Anytime a classic small pickup truck appears in Hemmings or some other automotive website as a Remember When? model, the comments invariably bemoan that no US manufacturer makes such a small truck today otherwise, they couldn’t crank them out fast enough.
Recognizing a “white space” in the market, especially in the wake of deleting all of its sedans and coupes, save for the Mustang, Ford is rushing to fill that gap with its Maverick small pickup, a step below the Ranger compact that debuted last year. Ford hasn’t used its Maverick moniker since 1977, when it was affixed to one of its compacts.
“We’re expecting it to be priced below the Ranger, it (having) smaller engines and (being) lighter duty,” said Sam Fiorani, vice president of global vehicle forecasting at AutoForecast Solutions. “It’s more of a lifestyle vehicle. We’re not expecting it to show up on construction sites.”
General speculation is that the Maverick will ride on the same platform as the recently launched Bronco Sport, which would use a 1.5-liter turbocharged, inline three-cylinder motor or a 2-liter blown four-cylinder engine. The 1.5 should generate 181 horsepower, while the 2-liter could put out 250-280 hp. These are to be paired with an eight-speed automatic transmission (a rumored six-speed manual?) and come with an optional twin-clutch all-wheel-drive system from the Bronco but unlike the Ranger and Ford’s full-size trucks, the Maverick will be a maverick in that it will be front-drive. The Maverick will also deviate from typical pickup construction in that it’ll be unibody, not body-on-frame (BOF).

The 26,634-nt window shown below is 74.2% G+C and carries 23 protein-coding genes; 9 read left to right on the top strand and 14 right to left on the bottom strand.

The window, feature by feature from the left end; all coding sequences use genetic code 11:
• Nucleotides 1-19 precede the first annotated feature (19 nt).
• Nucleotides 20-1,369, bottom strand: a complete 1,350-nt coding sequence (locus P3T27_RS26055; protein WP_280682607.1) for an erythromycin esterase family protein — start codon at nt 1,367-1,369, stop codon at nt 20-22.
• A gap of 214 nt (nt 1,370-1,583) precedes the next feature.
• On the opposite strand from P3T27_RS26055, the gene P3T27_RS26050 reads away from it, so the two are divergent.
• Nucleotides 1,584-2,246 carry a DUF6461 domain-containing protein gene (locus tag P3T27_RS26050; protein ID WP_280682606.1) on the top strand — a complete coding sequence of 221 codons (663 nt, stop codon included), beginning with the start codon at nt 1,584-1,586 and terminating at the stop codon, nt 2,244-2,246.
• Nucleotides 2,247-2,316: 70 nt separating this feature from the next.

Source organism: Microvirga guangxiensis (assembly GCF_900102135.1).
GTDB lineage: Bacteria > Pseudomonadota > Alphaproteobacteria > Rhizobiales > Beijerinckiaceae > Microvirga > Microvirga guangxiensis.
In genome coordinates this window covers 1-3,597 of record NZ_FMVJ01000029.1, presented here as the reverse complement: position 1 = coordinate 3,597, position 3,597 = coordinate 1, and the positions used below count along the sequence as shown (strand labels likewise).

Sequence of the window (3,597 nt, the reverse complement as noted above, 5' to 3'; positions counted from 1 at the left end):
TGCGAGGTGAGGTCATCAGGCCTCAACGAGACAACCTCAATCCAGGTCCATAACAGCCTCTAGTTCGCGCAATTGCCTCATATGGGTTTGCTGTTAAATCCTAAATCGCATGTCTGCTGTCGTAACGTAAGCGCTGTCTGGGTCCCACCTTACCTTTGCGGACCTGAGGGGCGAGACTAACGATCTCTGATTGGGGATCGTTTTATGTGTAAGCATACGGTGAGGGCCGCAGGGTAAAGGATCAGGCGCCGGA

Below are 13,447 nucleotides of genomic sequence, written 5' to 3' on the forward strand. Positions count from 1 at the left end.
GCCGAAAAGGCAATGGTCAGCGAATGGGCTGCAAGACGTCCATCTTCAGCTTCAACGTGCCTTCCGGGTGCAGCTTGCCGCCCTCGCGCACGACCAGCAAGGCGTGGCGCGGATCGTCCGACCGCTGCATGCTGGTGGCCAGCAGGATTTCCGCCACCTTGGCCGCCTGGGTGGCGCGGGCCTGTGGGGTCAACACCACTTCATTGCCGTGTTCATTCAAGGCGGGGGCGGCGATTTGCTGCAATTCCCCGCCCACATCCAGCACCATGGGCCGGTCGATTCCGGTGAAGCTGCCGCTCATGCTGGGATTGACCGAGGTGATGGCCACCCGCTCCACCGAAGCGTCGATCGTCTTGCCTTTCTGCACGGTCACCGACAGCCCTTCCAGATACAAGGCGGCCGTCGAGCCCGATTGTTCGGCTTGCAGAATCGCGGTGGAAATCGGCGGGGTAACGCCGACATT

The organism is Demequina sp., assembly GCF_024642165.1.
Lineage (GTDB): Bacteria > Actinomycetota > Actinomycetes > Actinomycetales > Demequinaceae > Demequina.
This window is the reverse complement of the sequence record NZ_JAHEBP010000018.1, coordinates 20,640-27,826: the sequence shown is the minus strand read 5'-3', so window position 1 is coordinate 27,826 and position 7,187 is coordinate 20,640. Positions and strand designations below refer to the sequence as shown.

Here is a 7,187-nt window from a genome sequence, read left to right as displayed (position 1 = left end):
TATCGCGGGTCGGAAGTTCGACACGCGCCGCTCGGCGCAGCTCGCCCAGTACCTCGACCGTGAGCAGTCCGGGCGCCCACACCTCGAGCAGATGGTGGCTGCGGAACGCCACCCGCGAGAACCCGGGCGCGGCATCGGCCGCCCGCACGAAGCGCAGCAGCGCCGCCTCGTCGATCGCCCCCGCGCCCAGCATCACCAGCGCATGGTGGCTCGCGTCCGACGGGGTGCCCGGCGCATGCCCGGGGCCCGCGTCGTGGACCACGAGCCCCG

However, Ford could decide to underpin the Maverick with a previous-generation front-drive platform from its Transit Connect. In that case, a naturally aspirated 2L four-cylinder would put out just 162 hp with the same three-cylinder mentioned above as the uplevel motor.
There hasn’t been a front-drive pickup truck on the market in North America since the early 1980s, when VW’s Rabbit pickup hopped around along with Chrysler’s Rampage/Scamp twins based on the Dodge 024 and Plymouth TC3 two-door coupes.
The Maverick’s wheelbase is estimated to be around 127 inches with a 200-inch length. The Maverick should also only come in crew cab form, not a Super Cab model and the bed length is estimated around 54 inches. The Maverick’s payload and towing figures should be in the 1,500 and 2,000 ballparks, respectively.
The Maverick will be built in Ford’s Hermosillo, Mexico factory, in part to avoid the United States’ “chicken tax” on pickup trucks and sell them in the US sans penalties. Prices for a base (Pony?) model are rumored to be around $20,000, with higher trims starting at $25,000, nicely equipped, including a possible hybrid.
The Maverick should go on sale in late 2021 or in early 2022.